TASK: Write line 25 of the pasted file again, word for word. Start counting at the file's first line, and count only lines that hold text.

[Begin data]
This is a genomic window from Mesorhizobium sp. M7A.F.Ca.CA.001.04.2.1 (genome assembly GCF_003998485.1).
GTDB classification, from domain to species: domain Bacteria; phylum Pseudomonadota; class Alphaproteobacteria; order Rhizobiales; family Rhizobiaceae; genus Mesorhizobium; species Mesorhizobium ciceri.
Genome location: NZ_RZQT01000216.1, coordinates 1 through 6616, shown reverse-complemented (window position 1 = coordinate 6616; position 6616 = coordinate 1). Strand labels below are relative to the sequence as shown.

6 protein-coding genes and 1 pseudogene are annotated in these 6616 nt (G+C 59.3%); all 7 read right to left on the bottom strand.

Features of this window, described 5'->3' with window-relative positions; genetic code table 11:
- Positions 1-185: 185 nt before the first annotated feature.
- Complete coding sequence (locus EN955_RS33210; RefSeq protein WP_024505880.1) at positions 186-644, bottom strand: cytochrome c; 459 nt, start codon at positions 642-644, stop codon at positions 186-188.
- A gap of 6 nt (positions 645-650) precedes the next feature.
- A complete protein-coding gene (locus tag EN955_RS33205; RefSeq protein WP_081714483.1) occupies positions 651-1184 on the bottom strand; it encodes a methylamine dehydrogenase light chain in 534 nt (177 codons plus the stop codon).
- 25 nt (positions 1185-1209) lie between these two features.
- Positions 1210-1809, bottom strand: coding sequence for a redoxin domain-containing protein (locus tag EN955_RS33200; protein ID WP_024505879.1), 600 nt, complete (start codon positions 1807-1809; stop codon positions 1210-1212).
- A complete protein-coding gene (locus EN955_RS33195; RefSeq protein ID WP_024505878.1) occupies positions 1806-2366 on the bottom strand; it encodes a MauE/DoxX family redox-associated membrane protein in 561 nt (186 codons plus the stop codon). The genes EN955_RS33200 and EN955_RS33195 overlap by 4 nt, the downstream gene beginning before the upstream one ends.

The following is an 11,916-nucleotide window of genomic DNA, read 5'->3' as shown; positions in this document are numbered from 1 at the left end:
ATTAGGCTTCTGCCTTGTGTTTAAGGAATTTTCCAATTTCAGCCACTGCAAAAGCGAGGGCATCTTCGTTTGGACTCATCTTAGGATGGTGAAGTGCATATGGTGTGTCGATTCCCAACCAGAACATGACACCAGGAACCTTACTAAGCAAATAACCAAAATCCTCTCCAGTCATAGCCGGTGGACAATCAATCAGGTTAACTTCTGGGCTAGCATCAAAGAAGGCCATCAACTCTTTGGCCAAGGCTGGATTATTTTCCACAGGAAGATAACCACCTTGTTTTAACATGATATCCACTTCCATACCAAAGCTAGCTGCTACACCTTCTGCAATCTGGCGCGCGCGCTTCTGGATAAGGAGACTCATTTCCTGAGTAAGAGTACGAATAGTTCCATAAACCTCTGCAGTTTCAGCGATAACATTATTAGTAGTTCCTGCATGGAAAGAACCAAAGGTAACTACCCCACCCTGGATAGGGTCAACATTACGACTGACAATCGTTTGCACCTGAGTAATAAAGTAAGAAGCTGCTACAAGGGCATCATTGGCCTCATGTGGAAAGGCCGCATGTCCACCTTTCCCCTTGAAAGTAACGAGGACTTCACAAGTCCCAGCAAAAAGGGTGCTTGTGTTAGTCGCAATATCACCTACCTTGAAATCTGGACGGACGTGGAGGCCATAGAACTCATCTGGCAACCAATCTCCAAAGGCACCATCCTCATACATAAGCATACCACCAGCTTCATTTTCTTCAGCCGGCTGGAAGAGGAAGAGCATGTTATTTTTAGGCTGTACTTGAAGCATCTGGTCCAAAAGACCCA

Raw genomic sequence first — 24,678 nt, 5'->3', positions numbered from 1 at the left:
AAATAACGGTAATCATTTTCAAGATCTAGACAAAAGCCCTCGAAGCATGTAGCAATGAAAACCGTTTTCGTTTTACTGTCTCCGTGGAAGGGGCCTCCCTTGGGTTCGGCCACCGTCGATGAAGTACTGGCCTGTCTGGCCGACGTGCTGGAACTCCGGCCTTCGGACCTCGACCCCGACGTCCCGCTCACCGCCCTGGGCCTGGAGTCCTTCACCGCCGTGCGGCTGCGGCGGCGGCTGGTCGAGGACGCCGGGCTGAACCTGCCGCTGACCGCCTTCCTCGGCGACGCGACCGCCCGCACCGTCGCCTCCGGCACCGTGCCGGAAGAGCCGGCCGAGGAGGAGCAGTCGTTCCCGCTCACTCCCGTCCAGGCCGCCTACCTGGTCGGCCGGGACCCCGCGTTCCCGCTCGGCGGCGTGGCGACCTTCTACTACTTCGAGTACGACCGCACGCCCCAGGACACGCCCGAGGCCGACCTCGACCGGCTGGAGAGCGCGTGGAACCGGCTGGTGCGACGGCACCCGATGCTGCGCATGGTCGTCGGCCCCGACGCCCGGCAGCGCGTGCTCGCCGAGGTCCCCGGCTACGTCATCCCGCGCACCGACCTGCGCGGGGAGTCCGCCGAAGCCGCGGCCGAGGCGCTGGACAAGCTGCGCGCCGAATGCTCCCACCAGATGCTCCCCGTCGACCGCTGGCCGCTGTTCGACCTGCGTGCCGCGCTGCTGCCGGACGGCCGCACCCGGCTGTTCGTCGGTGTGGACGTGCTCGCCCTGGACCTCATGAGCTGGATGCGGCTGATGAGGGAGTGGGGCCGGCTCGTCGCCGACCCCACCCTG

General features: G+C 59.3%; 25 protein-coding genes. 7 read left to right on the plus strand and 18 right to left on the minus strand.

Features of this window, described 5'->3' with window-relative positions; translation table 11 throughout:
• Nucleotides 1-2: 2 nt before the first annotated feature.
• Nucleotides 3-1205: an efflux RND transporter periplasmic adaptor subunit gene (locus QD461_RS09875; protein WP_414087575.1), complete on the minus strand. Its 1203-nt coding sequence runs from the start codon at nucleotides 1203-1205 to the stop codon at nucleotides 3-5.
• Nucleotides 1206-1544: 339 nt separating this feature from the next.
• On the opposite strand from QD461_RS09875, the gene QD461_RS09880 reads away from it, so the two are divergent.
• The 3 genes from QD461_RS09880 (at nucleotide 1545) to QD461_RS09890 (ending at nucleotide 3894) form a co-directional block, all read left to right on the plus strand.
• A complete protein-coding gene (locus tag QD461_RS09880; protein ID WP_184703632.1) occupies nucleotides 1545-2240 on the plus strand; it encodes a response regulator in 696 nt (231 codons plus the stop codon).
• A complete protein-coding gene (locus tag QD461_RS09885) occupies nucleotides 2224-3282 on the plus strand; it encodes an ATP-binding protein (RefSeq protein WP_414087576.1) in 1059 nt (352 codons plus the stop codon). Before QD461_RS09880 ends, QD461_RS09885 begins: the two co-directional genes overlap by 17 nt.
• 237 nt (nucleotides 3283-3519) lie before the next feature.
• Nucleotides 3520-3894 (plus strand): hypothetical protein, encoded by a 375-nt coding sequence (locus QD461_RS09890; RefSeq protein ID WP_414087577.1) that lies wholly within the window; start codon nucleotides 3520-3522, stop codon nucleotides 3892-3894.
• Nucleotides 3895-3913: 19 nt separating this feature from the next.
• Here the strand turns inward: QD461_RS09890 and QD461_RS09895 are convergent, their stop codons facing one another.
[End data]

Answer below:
• A complete protein-coding gene (locus tag QD461_RS09885) occupies nucleotides 2224-3282 on the plus strand; it encodes an ATP-binding protein (RefSeq protein WP_414087576.1) in 1059 nt (352 codons plus the stop codon). Before QD461_RS09880 ends, QD461_RS09885 begins: the two co-directional genes overlap by 17 nt.